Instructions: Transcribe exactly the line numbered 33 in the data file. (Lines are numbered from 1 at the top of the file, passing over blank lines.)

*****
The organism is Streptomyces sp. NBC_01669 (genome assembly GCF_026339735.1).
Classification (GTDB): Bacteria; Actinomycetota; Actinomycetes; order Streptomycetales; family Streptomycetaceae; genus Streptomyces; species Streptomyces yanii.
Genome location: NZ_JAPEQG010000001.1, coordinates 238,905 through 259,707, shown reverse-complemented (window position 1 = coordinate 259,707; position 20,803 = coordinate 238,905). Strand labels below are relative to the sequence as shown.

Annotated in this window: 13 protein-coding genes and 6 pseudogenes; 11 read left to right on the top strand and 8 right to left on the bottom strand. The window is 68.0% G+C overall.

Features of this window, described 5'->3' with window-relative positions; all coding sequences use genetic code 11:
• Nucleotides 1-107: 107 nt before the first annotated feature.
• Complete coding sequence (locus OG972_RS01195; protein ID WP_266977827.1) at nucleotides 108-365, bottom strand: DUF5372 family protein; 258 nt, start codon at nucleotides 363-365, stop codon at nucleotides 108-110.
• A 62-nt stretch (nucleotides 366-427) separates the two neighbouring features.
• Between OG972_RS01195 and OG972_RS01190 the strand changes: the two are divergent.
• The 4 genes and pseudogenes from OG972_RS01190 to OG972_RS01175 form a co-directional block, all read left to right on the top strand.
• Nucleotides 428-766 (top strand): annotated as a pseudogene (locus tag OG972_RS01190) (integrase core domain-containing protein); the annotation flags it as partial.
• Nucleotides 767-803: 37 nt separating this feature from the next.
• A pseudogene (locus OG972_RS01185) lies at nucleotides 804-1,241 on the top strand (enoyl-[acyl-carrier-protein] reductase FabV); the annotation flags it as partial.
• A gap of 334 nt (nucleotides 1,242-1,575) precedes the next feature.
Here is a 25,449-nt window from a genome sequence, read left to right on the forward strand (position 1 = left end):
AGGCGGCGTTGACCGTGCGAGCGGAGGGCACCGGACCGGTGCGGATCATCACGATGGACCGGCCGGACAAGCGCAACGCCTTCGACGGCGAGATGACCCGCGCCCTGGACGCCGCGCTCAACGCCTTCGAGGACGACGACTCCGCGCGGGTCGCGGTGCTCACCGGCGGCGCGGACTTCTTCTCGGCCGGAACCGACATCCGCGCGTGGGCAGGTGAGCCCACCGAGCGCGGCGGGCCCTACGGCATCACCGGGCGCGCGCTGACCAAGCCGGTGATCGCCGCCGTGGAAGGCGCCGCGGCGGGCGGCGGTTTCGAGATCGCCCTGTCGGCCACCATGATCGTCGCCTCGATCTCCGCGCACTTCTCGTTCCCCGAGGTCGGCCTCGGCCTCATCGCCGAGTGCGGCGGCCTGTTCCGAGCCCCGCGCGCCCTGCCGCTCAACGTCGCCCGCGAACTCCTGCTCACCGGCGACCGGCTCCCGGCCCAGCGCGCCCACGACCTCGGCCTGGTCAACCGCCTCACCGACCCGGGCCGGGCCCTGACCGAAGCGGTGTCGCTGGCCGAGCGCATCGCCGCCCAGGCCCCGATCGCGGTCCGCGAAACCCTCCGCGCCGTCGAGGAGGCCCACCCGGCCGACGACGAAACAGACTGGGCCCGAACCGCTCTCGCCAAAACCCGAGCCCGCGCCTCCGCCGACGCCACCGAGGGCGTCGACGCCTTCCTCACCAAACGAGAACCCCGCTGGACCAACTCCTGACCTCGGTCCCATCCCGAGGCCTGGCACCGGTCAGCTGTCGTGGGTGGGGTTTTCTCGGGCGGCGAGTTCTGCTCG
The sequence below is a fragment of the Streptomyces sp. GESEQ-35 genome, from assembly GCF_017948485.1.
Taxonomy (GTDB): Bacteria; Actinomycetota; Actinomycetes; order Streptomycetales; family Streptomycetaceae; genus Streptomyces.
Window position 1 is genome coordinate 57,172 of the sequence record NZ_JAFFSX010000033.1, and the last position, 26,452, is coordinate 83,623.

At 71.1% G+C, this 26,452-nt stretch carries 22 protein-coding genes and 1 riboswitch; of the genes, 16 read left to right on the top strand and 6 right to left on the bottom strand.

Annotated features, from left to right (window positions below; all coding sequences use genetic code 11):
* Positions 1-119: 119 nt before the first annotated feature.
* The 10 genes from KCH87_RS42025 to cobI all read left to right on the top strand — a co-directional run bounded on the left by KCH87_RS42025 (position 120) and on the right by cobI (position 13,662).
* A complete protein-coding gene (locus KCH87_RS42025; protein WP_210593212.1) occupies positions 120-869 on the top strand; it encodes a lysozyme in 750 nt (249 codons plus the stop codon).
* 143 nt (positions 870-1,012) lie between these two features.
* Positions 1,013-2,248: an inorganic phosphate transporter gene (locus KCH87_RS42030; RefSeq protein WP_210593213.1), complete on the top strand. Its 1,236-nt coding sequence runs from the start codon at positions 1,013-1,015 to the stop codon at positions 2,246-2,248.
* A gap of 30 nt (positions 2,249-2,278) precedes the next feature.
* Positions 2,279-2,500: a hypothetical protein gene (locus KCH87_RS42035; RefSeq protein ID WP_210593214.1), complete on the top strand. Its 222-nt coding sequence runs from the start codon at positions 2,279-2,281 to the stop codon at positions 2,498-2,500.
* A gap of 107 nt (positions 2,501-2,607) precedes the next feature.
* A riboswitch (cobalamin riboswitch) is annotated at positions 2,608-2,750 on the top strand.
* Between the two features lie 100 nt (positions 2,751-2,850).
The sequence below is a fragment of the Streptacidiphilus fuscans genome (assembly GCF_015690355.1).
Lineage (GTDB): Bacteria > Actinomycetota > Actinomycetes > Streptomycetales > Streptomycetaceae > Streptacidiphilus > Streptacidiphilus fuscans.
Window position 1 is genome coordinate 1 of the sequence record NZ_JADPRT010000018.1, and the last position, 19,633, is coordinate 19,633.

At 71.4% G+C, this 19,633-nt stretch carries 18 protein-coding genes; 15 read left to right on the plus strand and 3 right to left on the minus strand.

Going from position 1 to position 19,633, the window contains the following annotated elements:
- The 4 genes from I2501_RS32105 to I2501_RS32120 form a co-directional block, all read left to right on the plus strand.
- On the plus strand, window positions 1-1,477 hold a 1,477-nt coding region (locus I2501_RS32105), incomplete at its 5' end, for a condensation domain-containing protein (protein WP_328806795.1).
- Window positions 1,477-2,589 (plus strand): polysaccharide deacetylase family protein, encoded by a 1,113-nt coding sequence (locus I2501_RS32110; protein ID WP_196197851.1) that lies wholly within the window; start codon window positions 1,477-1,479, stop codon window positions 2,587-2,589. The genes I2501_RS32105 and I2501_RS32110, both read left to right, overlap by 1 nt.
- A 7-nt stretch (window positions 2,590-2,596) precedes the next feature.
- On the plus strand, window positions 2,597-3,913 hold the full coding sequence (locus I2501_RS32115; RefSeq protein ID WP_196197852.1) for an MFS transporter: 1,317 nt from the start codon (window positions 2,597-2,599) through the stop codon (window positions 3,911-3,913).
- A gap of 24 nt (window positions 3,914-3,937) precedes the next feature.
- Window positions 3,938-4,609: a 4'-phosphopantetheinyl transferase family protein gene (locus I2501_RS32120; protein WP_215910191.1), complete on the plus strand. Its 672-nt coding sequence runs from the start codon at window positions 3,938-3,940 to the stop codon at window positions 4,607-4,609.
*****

Lineage (GTDB): Bacteria > Actinomycetota > Actinomycetes > Streptomycetales > Streptomycetaceae > Streptacidiphilus > Streptacidiphilus fuscans.